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Malaysia likely to leave rates unchanged

March 11th, 2011 Leave a comment

title=BANK Negara Malaysia is widely expected to leave borrowing costs unchanged but economists said it may carry out other measures to let some hot air out of the financial system and deal with rising prices of consumer goods and services.

The monetary policy committee will make a decision on the Overnight Policy Rate (OPR) today that stands at 2.75 per cent now.

So far, Thailand raised rates on Wednesday, and has indicated more tightening with the rise in consumer prices, a decision which follows China which did the same last month.

Bank Indonesia kept rates unchanged last week but indicated it would raise interest rates gradually.

Almost 90 per cent of those polled by the Business Times expect the central bank to stand pat with the current rate but they expect it to hike the Statutory Reserve Requirement (SRR) ratio this week.

Under the SRR, banks must keep part of their capital as reserve at the central bank. Raising this means banks would have less money to lend.

Credit Suisse economist Wu Kun Lung expects the SRR to be raised by 1-2 per cent to reduce the amount of money sloshing around in the financial system.

This excess liquidity could result in banks giving out easy loans, which could fuel speculation in certain parts of the economy.

Last year, BNM already put a cap on mortgages to deal with speculation in the properties.

"Loan growth rose to a decade-high 13 per cent in January and the momentum remained strong. More worrying was the strong rise in loans for property purchases (both residential and non-residential properties) and construction.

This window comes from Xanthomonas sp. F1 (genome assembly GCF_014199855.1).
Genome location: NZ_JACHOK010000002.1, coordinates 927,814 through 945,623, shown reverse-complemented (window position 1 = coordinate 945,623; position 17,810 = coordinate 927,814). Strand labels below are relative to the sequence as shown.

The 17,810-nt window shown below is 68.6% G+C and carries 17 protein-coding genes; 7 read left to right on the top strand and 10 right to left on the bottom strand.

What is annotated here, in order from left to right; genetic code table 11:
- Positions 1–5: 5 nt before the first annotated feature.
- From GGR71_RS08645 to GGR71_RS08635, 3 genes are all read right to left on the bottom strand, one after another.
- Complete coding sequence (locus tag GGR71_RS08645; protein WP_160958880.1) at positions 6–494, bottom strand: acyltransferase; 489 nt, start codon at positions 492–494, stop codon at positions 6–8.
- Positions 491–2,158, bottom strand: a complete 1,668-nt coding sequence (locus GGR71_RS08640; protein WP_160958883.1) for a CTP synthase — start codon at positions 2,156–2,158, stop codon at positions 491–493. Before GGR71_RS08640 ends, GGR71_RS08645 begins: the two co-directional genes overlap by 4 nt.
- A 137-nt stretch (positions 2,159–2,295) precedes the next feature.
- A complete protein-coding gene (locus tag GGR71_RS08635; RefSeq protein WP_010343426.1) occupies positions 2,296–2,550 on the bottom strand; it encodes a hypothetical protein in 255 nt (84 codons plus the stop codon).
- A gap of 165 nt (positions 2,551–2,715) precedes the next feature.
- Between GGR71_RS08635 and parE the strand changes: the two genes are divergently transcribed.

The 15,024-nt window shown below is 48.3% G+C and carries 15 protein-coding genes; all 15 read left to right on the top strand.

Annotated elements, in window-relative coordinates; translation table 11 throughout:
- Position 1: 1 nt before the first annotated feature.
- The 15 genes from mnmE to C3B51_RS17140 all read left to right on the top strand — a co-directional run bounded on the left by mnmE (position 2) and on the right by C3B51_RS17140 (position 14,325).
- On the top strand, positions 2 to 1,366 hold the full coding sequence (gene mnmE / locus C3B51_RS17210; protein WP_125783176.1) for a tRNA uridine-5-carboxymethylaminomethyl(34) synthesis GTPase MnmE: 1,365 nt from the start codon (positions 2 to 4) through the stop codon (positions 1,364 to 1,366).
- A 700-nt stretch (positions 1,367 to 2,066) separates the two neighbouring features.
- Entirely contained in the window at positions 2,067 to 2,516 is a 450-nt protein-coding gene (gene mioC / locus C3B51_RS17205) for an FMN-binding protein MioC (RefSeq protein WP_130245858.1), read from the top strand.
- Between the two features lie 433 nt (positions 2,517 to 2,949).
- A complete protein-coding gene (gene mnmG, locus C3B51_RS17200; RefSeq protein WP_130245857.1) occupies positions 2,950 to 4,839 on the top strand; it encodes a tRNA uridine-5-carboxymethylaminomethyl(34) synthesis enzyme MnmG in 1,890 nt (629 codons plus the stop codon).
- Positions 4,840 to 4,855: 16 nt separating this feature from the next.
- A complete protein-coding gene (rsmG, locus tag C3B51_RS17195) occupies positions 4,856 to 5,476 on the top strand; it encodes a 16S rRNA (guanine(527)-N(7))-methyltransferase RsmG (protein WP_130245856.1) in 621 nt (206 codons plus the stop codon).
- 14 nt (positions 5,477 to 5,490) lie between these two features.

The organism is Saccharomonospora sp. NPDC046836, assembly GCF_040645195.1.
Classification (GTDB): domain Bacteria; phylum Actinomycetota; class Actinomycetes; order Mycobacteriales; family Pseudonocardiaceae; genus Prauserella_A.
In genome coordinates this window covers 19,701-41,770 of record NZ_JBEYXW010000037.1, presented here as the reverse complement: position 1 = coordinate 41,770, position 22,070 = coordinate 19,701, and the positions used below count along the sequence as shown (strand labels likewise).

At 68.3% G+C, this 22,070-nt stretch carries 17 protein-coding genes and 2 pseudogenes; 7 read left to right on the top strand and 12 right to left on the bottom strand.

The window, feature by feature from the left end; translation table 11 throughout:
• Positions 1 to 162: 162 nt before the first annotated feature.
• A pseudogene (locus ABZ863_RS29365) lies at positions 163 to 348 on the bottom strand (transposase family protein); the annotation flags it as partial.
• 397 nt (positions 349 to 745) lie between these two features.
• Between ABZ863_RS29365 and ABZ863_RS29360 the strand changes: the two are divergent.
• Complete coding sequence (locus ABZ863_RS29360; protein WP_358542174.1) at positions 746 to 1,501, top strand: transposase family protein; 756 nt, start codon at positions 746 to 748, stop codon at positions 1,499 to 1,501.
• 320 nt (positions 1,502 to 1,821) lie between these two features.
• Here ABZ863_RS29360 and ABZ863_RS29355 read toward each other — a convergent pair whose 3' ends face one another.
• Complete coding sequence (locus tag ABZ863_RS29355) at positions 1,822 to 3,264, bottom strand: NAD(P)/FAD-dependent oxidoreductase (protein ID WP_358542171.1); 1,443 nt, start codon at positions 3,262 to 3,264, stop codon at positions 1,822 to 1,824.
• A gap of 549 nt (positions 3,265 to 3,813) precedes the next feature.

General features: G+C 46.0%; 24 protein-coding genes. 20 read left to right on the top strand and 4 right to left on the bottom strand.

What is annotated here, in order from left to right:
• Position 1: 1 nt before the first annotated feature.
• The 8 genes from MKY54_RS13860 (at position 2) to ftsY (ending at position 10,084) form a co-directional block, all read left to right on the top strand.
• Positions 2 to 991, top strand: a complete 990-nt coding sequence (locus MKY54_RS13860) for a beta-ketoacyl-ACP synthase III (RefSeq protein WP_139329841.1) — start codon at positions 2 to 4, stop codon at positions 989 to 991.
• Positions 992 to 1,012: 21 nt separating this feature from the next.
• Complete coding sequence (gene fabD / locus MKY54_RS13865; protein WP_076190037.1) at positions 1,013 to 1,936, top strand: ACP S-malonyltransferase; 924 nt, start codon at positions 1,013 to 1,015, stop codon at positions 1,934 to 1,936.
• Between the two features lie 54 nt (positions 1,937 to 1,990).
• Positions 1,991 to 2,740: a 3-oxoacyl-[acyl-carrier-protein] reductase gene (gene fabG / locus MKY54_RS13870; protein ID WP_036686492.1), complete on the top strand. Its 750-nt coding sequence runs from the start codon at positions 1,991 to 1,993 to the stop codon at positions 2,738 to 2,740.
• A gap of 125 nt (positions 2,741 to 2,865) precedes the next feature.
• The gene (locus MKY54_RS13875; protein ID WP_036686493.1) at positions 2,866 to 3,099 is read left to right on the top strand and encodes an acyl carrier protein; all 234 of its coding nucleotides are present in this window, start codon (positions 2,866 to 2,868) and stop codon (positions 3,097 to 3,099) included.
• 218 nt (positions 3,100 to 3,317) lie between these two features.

"We would not be surprised to see some macro-prudential measures such as reducing the loan-to-value ratio, on the property sector," he said.

The SRR ratio was cut to 1 per cent in March 2009 from as high as 4 per cent in October 2008.

OCBC Bank economist Gundy Cahyadi said raising the SRR is more likely as it was indicated by the last monetary policy statement in January.

"A rise (in SRR) arguably has little impact on the economy other than potentially affecting the commercial banks' profitability.

"We expect the BNM to continue asserting inflationary risks to the economy, which suggest that rate hikes may still be on the cards going forward," Gundy said.

While Malaysia continues to benefit from rising commodity prices, especially crude oil and crude palm oil, it also adds to rising prices and a heftier subsidy bill, notes Standard Chartered Bank.

"Even as we expect reforms on the subsidies to continue in Malaysia at a more measured pace, a sustained surge in oil price may force the government to accelerate the reform timing and increase the magnitude of the price hikes," remarked economist Alvin Liew.

He expects BNM to raise the OPR today and do another hike in the second quarter.

SOURCE: Business Times

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